Joe Baker
Re: KEL G reconstructed
Wed May 16, 2018 06:57

Hi Anonymouse

Time, Narrative, and the Old Assyrian Trade, by Edward Stratford ... Calibrated dendrochronology favors UMC. The author favors an 1845 BC eclipse.

Stratford gives as the source for him saying the “Calibrated dendrochronology favours the UMC”, as the 2016 paper Integrated Tree-Ring-Radiocarbon High-Resolution Timeframe to Resolve Earlier Second Millennium BCE Mesopotamian Chronology by Sturt W. Manning, Carol B. Griggs, Brita Lorentzen, Gojko Barjamovic, Christopher Bronk Ramsey, Bernd Kromer and Eva Maria Wild, which you can download from

However these author’s conclusion is somewhat different. They say, “Therefore, although our evidence does not allow a firm decision between the Middle and Low-Middle Chronologies – which are only 8 calendar years apart – we observe that the Low-Middle Chronology offers perhaps the best overall accommodation and compromise among all the evidence from both the dendro-14C side and the text-archaeology-astronomy side”.

Manning et. al. accept the Low Middle Chronology date of 1768/5 for the death of Samsi-Addu (as I do) and since Barjamovic is part author they favour the incorrect REL dates for limus which leads to 1838/7 as the date for the MEC eclipse. (Note Barjamovic originally accepted the High Middle Chronology date of 1776/5 for the death of Samsi-Addu and so placed the MEC eclipse as the one at 1846/5). Manning et. al. say that the “conspicuous partial eclipse in 1838 BCE which matches exactly with the Low-Middle chronology date for REL 127”. Problem here is that it does not “exactly” match for if Samsi-Addu died in REL 197, that is in 1768/5, then the eclipse of (their) REL 127 falls in 1838/7. However this limu year began in the winter of 1838/7, yet the partial eclipse occurred in the spring of 1838 some 6 months before the limu year began.

But that does not disqualifies their Low Middle Chronology conclusion because it (the dendrochronological data from Sarıkaya and the Venus astronomical data) is based on events that occurred after the break in KEL G. If one accepts the Günbattı/Nahm (and my) interpretation of the break in KEL G, then the eclipse is that of 1833 (in the 1834/3 limu year).

How do we know that the Column I continues onto the bottom edge of KEL G and not rather return to the top of Column II and then the bottom edge left side followed by bottom edge right side?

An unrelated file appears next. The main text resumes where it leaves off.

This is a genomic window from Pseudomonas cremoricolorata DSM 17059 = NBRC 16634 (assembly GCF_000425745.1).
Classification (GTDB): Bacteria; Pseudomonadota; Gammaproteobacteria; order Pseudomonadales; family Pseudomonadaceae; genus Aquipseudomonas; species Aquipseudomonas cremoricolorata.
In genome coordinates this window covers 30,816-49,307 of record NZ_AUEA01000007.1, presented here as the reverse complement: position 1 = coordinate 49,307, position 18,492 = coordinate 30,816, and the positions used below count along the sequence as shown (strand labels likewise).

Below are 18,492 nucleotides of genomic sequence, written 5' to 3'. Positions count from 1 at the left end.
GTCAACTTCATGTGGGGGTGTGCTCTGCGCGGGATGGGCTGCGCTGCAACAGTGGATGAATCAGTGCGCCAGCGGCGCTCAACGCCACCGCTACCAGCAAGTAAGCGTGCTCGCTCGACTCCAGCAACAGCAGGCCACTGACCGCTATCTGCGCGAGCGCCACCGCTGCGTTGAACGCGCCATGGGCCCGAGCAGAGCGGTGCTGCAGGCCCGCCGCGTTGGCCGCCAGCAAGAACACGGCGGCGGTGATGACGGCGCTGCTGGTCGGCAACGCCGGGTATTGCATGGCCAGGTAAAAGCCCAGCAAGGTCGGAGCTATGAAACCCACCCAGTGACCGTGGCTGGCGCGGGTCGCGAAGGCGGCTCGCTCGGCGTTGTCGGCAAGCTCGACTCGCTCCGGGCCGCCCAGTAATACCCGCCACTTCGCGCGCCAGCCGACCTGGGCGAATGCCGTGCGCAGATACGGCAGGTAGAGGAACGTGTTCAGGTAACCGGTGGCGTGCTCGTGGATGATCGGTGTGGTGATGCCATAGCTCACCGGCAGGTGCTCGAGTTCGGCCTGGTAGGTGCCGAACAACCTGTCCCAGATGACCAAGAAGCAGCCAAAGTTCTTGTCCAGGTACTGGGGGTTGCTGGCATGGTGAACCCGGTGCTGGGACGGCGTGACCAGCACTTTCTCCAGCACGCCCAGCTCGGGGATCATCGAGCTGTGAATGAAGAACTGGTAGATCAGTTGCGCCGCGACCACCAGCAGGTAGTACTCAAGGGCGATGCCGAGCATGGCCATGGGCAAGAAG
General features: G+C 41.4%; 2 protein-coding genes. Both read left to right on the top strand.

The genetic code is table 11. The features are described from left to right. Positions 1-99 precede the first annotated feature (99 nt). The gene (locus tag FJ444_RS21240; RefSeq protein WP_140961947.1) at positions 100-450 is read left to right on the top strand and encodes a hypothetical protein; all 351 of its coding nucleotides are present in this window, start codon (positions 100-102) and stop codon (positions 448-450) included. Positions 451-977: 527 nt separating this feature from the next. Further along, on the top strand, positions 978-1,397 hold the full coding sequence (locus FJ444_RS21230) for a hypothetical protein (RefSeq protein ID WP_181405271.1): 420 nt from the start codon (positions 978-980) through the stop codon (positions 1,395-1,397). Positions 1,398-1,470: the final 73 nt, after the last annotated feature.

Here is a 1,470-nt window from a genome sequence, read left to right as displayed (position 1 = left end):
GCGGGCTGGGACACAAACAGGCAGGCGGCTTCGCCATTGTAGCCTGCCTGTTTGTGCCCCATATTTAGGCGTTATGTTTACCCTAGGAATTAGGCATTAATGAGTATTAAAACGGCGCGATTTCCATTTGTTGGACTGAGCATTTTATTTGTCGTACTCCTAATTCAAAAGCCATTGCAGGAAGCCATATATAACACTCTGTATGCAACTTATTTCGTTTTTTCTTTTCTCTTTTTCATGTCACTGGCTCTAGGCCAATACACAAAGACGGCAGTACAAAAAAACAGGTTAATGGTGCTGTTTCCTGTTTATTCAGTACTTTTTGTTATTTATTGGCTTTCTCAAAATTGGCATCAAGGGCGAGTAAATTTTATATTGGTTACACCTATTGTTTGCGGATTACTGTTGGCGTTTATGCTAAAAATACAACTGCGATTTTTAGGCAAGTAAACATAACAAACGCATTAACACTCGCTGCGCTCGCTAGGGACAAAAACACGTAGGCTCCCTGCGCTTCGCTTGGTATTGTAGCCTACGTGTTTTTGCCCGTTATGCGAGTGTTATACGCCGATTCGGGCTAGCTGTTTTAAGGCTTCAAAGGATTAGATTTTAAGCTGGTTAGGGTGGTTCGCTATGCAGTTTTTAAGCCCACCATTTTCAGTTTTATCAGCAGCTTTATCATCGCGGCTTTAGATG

Scribal tradition. The only unusual thing about the layout of KEL G is that on the reverse side, column III is on the left and column IV is on the right which is opposite to what one normally sees. However, as usual, we would expect (right) column I to extend over and onto its bottom edge and (left) column II to extend over and onto its bottom edge. That your view is incorrect can be seen on the reverse side, which follows normal practice. Here (right) column III (as expected) extends over and onto its lower edge and (left) column IV extends over and onto its lower edge (and not as you want whereby column III and Column IV end at their bottom and the left side of the lower edge follows on from (right) column IV).

Regards Joe

  • Re: KEL G reconstructedAnonymous, Mon May 14 10:42
    Thanks Joe, I get the point on what fits and does not fit. After quite a bit of reading, I have concluded that I should simply specify where the gap is and grey it out in the chronology. The eye skip ... more
    • Re: KEL G reconstructed — Joe Baker, Wed May 16 06:57
      • Re: KEL G reconstructedAnonymous, Fri May 18 09:48
        Hi Joe, Fattening the space of 4 names does seem to be a bit excessive inviting ad hoc arguments for explanation. I see space in my theory to leave MEC E un-emmended, unless you know something about... more
        • Re: KEL G reconstructedJoe Baker, Sat May 19 05:12
          Hi Anonymouse unless you know something about equating Haya-malik to Ani-malik that I don't. Let me say from the start – I have little to no knowledge of Sumerian and Akkadian - only what I hear... more
          • Re: KEL G reconstructedAnonymous, Sat May 19 18:56
            //Not only do I omit this Šalim-Aššur but he is also omitted by all recent commentators. Šalim-Aššur son of Uṣranum has multiple attestations at Mari while Šalim-Aššur son of Šalimanum only... more
            • Re: KEL G reconstructedJoe Baker, Sun May 20 21:31
              Hi Anonymous //... while Šalim-Aššur son of Šalimanum only occurs once . This is taken to be a scribal error ...// So this is charged to a scribal error in MEC E. No. The initial lines of MEC E... more
              • Re: KEL G reconstructedAnonymous, Sun May 27 14:30
                According to post;article=15335;search_term=Ebla #15335 MEC B ends with the same two eponyms as the AKL. Is this post not representing MEC B... more
                • Re: KEL G reconstructedJoe Baker, Sun May 27 19:21
                  Hi Anonymous According to post … 15335 MEC B ends with the same two eponyms as the AKL. Is this post not representing MEC B correctly? Boris‘ post clearly places these last two within [parenthesis],... more
                  • Re: KEL G reconstructedAnonymous, Sun May 27 21:38
                    Yes, it appears I got screwed up by nested [ ]. For now it would be good if you just post an abstract and reference. I was looking all over for a MEC analysis. It seems you used to be able to get one ... more
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